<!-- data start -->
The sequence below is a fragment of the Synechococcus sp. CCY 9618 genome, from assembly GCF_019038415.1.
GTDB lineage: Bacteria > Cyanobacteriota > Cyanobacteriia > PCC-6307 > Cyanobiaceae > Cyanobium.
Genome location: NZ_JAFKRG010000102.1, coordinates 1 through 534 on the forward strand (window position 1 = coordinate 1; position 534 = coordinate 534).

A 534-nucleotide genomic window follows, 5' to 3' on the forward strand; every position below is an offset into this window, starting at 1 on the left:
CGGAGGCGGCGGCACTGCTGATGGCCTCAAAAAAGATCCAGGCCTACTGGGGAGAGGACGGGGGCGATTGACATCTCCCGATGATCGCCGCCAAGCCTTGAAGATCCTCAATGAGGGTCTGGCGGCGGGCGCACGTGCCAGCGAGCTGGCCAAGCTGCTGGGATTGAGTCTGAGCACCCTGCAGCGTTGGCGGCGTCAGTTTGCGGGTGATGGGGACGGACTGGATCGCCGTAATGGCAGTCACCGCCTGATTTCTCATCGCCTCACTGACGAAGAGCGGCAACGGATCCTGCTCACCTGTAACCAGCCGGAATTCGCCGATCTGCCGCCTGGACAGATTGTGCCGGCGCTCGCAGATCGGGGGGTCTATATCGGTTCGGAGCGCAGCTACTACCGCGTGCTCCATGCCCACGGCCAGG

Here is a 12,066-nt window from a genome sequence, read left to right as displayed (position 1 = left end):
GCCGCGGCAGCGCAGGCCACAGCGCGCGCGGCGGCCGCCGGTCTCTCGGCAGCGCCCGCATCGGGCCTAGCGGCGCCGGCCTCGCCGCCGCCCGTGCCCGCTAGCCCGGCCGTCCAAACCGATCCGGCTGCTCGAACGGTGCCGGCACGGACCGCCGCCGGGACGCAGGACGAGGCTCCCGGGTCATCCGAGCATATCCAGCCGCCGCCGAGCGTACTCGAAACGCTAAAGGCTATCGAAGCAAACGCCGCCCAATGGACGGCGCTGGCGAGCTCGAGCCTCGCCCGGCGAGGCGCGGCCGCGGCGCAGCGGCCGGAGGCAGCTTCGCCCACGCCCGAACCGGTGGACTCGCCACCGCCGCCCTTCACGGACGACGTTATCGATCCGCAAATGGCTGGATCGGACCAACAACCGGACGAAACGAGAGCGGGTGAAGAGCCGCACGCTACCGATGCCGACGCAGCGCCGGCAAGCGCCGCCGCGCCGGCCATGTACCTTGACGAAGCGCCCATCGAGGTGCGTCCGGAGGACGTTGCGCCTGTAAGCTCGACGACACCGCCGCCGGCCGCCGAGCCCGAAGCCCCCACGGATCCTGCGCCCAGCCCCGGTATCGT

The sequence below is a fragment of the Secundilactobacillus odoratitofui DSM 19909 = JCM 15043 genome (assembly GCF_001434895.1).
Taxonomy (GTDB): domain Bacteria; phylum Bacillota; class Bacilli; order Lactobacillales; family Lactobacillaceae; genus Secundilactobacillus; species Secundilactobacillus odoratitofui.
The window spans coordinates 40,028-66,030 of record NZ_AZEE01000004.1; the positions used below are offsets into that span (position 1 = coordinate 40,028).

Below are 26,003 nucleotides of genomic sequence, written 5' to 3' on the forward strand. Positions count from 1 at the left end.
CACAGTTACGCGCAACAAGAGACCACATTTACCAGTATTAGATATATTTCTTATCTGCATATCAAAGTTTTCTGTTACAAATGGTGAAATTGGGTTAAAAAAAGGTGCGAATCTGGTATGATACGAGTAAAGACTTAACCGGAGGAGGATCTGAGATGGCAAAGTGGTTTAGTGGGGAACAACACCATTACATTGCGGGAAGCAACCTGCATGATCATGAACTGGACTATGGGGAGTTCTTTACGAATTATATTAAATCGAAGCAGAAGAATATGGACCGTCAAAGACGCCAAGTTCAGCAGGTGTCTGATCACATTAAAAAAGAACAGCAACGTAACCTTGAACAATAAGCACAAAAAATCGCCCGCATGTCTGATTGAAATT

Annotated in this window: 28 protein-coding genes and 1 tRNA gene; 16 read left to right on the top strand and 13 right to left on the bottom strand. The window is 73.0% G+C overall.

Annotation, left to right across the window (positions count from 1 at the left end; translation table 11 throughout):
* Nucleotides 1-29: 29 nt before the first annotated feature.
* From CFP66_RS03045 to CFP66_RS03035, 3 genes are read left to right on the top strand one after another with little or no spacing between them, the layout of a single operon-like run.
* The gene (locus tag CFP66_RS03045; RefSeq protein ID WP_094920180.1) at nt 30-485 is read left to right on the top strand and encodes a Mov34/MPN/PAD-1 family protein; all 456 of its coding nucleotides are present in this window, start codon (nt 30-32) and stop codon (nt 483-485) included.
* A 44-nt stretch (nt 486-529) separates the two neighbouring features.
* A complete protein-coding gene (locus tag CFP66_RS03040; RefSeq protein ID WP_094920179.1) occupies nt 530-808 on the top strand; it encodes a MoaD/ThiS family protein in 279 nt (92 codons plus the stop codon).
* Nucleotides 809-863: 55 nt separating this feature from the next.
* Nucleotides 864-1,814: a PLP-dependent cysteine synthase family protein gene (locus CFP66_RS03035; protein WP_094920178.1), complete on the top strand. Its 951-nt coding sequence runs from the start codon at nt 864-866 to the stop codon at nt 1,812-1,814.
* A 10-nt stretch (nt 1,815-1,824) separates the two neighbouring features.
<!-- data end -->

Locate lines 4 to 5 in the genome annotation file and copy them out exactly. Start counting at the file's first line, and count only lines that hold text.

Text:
A 534-nucleotide genomic window follows, 5' to 3' on the forward strand; every position below is an offset into this window, starting at 1 on the left:
CGGAGGCGGCGGCACTGCTGATGGCCTCAAAAAAGATCCAGGCCTACTGGGGAGAGGACGGGGGCGATTGACATCTCCCGATGATCGCCGCCAAGCCTTGAAGATCCTCAATGAGGGTCTGGCGGCGGGCGCACGTGCCAGCGAGCTGGCCAAGCTGCTGGGATTGAGTCTGAGCACCCTGCAGCGTTGGCGGCGTCAGTTTGCGGGTGATGGGGACGGACTGGATCGCCGTAATGGCAGTCACCGCCTGATTTCTCATCGCCTCACTGACGAAGAGCGGCAACGGATCCTGCTCACCTGTAACCAGCCGGAATTCGCCGATCTGCCGCCTGGACAGATTGTGCCGGCGCTCGCAGATCGGGGGGTCTATATCGGTTCGGAGCGCAGCTACTACCGCGTGCTCCATGCCCACGGCCAGG